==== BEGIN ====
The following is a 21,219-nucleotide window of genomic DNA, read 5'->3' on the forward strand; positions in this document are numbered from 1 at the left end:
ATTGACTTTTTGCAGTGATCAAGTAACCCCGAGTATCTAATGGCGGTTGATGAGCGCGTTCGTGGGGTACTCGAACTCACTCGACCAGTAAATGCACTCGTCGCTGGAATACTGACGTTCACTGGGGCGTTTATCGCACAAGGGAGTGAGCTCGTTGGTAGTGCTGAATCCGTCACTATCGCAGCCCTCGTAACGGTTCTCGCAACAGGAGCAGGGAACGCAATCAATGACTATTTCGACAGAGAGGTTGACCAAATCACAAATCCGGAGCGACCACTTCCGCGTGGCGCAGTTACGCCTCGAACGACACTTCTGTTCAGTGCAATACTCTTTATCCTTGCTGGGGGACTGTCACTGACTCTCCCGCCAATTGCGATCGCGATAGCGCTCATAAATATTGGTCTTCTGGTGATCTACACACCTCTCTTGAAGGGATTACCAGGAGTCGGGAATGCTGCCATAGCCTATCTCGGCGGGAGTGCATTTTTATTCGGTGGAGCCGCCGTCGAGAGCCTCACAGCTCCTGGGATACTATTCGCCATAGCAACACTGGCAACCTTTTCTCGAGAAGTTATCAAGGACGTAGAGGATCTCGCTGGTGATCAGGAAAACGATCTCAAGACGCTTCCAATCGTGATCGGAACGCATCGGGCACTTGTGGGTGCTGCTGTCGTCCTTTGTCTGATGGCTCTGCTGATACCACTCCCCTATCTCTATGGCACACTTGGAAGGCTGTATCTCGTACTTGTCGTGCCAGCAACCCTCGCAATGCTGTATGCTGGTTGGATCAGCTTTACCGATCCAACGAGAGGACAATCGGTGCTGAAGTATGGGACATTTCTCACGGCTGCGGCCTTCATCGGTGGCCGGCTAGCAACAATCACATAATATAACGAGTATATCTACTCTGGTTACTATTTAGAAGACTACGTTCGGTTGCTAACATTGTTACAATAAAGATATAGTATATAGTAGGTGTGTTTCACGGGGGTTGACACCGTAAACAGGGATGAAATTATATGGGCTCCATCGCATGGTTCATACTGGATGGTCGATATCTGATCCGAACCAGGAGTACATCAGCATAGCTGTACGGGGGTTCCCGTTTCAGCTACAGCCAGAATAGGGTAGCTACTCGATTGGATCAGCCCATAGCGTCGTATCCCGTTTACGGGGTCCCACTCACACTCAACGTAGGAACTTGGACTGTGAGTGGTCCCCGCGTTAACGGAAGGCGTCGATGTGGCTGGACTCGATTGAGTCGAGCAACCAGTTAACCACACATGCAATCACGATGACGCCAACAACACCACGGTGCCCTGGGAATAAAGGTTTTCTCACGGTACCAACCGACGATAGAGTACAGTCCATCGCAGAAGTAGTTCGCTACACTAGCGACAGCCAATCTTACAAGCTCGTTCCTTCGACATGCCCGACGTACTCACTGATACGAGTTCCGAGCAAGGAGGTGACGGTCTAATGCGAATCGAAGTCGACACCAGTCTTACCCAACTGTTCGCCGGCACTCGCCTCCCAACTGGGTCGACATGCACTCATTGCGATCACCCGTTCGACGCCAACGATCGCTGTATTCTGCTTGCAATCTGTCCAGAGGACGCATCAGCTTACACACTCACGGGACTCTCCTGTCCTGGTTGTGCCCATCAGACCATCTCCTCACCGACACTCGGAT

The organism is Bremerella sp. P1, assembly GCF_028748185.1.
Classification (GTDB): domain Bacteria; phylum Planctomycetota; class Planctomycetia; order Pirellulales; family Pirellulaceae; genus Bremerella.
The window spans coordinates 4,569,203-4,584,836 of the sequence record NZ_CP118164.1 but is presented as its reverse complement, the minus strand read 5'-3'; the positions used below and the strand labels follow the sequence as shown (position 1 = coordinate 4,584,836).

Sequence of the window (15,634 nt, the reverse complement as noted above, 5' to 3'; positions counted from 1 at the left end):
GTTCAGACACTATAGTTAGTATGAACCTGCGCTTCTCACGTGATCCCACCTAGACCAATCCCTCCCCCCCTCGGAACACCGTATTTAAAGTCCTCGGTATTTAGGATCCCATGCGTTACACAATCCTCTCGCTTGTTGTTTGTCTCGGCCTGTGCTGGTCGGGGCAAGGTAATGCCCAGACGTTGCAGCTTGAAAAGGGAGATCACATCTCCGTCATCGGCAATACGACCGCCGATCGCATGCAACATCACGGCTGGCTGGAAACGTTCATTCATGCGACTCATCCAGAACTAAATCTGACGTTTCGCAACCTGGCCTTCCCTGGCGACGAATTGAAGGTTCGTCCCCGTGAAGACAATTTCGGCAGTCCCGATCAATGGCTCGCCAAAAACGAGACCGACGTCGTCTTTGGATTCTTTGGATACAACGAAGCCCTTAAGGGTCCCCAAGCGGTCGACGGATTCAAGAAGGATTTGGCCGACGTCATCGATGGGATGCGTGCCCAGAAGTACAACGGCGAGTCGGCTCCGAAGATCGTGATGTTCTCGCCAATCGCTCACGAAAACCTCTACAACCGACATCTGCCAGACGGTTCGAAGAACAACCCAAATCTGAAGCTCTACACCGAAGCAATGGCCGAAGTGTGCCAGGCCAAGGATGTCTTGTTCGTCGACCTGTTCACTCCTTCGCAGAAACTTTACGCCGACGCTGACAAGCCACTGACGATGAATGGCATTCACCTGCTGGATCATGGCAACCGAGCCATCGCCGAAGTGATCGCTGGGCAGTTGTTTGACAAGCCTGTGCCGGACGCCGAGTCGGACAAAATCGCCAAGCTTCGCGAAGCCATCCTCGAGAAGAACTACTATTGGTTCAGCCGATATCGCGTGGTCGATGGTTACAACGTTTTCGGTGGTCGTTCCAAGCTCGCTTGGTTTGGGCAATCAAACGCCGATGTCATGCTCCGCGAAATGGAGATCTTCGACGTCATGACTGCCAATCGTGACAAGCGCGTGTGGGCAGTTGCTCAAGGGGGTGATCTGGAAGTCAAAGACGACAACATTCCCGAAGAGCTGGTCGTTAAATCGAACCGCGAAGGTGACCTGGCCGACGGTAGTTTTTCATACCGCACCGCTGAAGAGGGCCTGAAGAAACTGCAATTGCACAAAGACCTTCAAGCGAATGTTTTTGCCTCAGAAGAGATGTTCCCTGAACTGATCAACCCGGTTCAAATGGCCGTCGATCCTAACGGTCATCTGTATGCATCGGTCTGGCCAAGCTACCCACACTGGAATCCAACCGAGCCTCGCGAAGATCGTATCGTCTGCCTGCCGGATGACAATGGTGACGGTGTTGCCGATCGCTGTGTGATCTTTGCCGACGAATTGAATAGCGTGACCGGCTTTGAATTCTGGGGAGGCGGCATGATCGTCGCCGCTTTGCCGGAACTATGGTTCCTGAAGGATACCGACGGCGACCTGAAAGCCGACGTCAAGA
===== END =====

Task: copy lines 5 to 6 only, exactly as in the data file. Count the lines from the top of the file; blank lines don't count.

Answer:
The window spans coordinates 4,569,203-4,584,836 of the sequence record NZ_CP118164.1 but is presented as its reverse complement, the minus strand read 5'-3'; the positions used below and the strand labels follow the sequence as shown (position 1 = coordinate 4,584,836).

Sequence of the window (15,634 nt, the reverse complement as noted above, 5' to 3'; positions counted from 1 at the left end):